Timberwolves coach Chris Finch sat Anthony Edwards Monday night in a loss to Oklahoma City because the group that was on the floor was helping lead a late Wolves charge.
The same thing happened Friday night, as Finch sat Edwards while the Wolves made a comeback against Houston. This time, the Wolves pulled out a 107-101 victory over the Rockets by shutting Houston out for the final 7 minutes, 31 seconds and going on a 22-0 to close it.
If there's one thing Finch has made clear in his short tenure, those who are playing well will get to close out games.
"Listen, we don't have the luxury of having a closing lineup right now," Finch said. "We're just going to have to go with guys who played well that night and earned their moments in the last five, six minutes."
That wasn't Edwards on a night he shot 4 of 17 for 12 points. Finch had said the plan was for Edwards to come back in, then the Wolves started making a run that never stopped.
"He was going to get a couple minutes, finish the game but the game was in control of the guys who were on the floor," Finch said. "He still played the second most minutes of the night , had plenty of opportunities to impact that game."
Finch also discussed where Edwards could have been better Friday night, and that was using his dribble and quickness to beat defenders to spots.
"He has to turn cornersquicker, he's got to try to beat the coverage with the dribble,' Finch said. "I thought he was aggressive early but just because he's not been successful getting to the rim for the finish you can't stop going. We talked to him throughout the game about that."
This is all a product of Edwards drawing more attention from opposing teams, Finch said. That, in itself, is an adjustment for Edwards to make, but also a sign of how dangerous he can be.
"In the beginning of the season, I guarantee at shootaround and game preparation our opponents were not talking a lot about him," Finch said. "I guarantee you now they're spending a significant amount of time about how to stop him and this is part of his growth period. He has to learn to see what's in front of him and then make the next adjustment."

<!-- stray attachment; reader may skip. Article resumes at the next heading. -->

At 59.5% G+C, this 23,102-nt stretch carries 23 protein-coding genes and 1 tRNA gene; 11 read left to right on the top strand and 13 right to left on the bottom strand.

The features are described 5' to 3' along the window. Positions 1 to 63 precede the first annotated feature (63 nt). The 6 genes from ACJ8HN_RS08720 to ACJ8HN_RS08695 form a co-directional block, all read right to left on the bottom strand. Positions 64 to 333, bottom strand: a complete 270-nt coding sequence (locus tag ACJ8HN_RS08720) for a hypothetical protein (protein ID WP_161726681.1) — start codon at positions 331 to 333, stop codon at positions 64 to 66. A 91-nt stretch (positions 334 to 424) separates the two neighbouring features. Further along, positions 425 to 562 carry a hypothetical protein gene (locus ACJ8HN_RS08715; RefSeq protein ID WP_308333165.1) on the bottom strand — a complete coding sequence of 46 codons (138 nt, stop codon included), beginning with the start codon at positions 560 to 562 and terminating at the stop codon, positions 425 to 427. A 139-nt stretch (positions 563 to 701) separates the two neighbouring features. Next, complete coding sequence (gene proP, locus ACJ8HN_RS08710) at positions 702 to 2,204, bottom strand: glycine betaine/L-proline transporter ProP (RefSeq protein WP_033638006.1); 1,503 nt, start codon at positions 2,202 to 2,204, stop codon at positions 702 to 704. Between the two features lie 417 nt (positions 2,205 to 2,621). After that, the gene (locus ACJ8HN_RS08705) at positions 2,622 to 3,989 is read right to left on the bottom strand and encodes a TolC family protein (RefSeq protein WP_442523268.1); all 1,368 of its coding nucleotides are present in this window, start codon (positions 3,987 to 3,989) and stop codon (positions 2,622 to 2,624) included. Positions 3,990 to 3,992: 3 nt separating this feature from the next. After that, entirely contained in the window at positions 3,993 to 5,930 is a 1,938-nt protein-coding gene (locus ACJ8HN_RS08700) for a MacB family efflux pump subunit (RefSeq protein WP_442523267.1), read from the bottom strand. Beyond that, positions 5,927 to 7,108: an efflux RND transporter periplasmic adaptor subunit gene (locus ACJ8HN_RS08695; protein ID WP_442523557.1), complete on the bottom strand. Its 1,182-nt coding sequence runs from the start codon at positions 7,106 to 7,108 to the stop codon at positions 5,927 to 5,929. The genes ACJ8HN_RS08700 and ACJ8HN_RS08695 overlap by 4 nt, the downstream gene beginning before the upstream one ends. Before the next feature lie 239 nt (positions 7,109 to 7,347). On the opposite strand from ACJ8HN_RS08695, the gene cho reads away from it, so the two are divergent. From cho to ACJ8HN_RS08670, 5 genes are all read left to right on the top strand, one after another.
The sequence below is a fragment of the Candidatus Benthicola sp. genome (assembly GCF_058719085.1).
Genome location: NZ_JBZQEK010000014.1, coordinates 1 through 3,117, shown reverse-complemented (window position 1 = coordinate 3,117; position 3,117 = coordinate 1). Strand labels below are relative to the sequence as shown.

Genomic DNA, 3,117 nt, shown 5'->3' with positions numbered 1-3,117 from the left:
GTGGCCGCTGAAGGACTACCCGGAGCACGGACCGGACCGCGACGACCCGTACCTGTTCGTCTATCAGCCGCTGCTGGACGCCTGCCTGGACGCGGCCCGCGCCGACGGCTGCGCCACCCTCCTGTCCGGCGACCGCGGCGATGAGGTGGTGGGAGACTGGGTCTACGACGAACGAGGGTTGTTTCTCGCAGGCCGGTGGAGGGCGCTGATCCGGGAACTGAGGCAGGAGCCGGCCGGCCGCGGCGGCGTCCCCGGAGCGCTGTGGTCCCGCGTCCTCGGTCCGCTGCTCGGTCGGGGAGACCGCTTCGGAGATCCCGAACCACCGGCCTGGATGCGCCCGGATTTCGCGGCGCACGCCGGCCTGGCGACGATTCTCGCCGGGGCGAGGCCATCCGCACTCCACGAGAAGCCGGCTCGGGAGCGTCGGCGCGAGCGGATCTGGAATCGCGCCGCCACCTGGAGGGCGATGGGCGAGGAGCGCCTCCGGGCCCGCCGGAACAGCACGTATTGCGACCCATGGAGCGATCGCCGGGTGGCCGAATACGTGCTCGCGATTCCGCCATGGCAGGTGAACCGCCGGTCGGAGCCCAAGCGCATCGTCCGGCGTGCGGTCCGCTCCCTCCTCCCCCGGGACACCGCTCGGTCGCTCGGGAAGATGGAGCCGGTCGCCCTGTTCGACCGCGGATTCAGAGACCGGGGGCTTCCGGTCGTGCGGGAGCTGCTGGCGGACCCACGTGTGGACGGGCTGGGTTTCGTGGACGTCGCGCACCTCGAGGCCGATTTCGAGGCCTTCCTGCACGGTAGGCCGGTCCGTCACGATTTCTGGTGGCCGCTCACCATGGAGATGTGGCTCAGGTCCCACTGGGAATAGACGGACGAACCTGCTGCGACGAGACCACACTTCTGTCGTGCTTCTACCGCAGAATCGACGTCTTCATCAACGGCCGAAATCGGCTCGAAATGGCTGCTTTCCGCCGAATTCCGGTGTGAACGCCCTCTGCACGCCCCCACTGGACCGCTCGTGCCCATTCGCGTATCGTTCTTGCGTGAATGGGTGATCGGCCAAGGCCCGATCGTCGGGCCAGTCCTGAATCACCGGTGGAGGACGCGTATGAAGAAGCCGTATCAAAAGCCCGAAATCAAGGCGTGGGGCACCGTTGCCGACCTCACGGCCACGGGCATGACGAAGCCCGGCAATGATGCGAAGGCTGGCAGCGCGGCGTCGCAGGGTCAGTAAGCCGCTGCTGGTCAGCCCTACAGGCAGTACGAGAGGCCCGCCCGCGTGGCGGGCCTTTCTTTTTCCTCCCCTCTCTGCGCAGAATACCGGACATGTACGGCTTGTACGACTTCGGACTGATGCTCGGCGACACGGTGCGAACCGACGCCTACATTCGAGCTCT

Towns addresses violence against AAPI communities
Toward the end of his Zoom press conference, Karl-Anthony Towns was asked if he had any response to the mass shootings at three different massage or spa businesses in Atlanta that recently claimed the lives of eight victims, six of Asian descent, and more broadly the increase in violence against Asian Americans and Pacific Islanders. Here was his answer:
"It's so sad. There's so many great people in this world and the situation is sad because to be discriminated like that, it doesn't belong in this world. It doesn't belong in society. I send all my prayers and condolences to all the families affected and everyone in that community. You know, it's sad, it's just one of those things, you can't comprehend.
"You know the devil is working overtime all day, every day to try to hurt us, but there's just moments you have to sit back and think. I don't even have kids, but when I think about my niece, nephew, sister going outside, you just never know.
"When I see those things it makes me want to call my family more, tell them I love them. You just never know what life has for you. You never know when time is run out in your life. I can't say it enough and I appreciate you asking the question to give me a chance to say I send all my prayers, my condolences, my family, we talked about this, it's such a disgusting thing to happen in society.
"I got to use my platform better to help at least spread awareness and help protect people. I want to thank you again for asking the question. It gives me something to think about tonight, finding ways I can help use my platform for the safety of others and just try to spread awareness and end the kind of violence that's been happening recently. It's nasty and it doesn't belong in society at all. We have such a great platform as NBA players to make change. This is one of them that we got to work on."